In that respect, Saints Iosif and Nil are somewhat similar to Saints Antoniy and Feodosiy of the first generation of Russian monastics. Like Saint Antoniy before him, Saint Nil was an Athonite monk whose writings show influence from the hesychasts of Sinai; even though Saint Nil did not perform the extremities that Saint Antoniy did, he was still far more sympathetic to eremitical living, holy seclusion, inward spiritual feats. The form of asceticism Saint Nil advocated was in the total renunciation of property by monastic communities; he felt that monastic communities ought to be simple and detached from worldly ties, that they should not imitate the sæcular relationship between lord and vassal. In this point alone was he somewhat opposed to Saint Iosif.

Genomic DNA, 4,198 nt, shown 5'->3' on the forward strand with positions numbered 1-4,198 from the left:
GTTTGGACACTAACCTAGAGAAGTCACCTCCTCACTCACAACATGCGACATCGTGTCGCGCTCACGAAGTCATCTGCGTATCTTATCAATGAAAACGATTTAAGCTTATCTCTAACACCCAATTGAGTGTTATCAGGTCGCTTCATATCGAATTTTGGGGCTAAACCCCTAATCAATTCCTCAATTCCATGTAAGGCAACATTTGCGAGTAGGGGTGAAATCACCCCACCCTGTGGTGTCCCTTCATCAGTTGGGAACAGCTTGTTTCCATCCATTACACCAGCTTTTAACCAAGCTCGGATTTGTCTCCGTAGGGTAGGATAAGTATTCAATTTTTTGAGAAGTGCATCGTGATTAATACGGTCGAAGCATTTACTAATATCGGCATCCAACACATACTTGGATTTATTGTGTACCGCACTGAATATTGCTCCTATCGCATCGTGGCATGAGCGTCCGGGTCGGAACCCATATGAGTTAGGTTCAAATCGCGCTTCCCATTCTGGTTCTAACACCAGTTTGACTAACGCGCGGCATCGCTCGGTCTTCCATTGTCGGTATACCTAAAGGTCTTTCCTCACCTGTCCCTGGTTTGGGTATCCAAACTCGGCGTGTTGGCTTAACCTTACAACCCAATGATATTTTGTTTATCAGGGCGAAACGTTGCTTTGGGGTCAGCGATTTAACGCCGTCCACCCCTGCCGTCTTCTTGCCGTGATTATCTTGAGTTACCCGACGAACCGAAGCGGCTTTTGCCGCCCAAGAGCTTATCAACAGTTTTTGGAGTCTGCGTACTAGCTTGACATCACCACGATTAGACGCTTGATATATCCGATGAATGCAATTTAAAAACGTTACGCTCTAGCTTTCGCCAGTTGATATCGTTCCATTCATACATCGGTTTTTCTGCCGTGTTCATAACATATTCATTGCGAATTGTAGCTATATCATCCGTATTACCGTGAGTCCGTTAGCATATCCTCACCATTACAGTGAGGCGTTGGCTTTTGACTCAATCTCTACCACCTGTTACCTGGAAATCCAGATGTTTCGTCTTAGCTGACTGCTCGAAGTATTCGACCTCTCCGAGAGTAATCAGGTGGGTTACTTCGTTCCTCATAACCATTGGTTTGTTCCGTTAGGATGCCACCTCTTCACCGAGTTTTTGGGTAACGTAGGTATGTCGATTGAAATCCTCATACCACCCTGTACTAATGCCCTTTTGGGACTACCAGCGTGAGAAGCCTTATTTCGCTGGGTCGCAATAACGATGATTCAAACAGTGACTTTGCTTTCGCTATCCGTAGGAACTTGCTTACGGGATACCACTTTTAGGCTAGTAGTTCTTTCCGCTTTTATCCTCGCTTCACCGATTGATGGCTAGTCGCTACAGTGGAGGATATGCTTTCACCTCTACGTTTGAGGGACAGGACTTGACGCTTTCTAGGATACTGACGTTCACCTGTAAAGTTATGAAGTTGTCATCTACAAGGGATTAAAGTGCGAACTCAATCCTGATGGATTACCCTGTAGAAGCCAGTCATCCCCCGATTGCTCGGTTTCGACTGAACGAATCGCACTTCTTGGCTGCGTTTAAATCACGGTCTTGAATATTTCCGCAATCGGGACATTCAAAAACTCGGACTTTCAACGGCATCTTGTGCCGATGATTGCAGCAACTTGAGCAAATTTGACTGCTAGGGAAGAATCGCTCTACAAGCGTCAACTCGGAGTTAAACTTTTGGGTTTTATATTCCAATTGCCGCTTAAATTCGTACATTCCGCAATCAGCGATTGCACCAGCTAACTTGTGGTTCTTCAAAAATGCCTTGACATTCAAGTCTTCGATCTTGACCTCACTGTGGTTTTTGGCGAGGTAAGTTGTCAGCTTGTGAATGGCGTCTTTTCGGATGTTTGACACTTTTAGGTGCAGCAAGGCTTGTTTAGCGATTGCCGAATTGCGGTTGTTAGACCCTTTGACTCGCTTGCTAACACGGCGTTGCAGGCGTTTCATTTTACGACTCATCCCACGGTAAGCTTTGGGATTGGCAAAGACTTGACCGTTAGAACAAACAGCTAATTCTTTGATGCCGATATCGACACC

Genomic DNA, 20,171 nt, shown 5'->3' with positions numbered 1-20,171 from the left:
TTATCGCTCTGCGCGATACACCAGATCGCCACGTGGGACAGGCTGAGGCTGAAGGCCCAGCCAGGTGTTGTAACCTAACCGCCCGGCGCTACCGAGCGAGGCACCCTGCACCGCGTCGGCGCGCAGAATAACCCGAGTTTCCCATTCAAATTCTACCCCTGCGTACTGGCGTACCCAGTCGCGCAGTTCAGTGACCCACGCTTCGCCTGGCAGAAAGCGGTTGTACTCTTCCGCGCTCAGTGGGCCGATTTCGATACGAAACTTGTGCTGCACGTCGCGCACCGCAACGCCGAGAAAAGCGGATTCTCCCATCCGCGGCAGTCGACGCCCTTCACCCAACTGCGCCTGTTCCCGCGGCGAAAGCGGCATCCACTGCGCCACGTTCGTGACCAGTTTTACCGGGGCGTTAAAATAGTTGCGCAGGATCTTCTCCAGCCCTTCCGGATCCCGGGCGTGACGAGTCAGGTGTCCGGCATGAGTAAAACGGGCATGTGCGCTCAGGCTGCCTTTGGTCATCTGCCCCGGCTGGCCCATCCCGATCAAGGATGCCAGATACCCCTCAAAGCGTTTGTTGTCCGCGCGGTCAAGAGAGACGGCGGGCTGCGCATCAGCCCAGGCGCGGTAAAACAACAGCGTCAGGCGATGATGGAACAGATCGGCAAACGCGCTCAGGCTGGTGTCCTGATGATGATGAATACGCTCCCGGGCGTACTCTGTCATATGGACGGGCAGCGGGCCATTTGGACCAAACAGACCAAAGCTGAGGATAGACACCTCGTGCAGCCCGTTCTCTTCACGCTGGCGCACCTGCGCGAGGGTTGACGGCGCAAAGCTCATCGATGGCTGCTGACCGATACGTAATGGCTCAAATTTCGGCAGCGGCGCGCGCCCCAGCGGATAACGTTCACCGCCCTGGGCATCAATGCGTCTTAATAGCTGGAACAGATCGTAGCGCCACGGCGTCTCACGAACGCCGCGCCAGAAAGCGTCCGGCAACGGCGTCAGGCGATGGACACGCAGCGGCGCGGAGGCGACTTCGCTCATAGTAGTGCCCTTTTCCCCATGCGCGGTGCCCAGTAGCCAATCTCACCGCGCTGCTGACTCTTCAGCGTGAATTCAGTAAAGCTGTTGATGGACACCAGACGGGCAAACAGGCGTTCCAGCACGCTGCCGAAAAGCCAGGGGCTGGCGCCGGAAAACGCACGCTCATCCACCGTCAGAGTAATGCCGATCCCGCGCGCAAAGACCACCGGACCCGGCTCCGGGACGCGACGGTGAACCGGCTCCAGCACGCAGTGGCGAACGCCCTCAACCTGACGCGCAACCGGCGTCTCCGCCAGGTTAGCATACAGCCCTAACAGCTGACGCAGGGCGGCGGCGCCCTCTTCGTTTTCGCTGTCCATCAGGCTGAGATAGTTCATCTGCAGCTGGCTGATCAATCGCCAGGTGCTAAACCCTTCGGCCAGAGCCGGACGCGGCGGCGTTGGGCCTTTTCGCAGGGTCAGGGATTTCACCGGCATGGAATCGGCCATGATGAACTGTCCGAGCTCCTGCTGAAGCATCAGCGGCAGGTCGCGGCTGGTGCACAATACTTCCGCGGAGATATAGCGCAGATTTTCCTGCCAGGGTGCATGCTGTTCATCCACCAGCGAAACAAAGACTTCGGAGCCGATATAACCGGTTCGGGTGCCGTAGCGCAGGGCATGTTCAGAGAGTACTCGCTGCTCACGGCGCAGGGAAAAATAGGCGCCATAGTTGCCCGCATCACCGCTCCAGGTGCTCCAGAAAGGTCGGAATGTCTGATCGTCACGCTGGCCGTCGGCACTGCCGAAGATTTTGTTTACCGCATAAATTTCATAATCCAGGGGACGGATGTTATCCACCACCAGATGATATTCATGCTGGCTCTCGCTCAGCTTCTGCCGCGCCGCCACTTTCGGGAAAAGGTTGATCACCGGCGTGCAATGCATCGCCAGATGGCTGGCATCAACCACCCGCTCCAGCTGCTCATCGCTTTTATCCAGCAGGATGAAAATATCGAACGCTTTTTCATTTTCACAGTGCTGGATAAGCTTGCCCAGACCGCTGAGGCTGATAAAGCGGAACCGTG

Although on first blush Saint Iosif’s spirituality appears to be given to a rather un-Kievan outward rigorism, on closer examination his style of life is more comparable to that of Saint Feodosiy. Saint Iosif was born Ivan Sanin, to a Ruthenian military family originally hailing from what is now Belarus, but which was eventually enfeoffed at a small village close to the town of Volokolamsk. Many members of his family were drawn to the monastic life, including his grandfather, both his father and mother, and two of his brothers. Like Saint Feodosiy, Saint Iosif’s spirituality acquired a deep caritative flavour from a very young age, marked in particular by generosity and sympathy as well as by obedience and diligence. In particular, both as a novice and as a full monk at Borovsk, he tended the sick and the infirm with a true and unaffected warmth.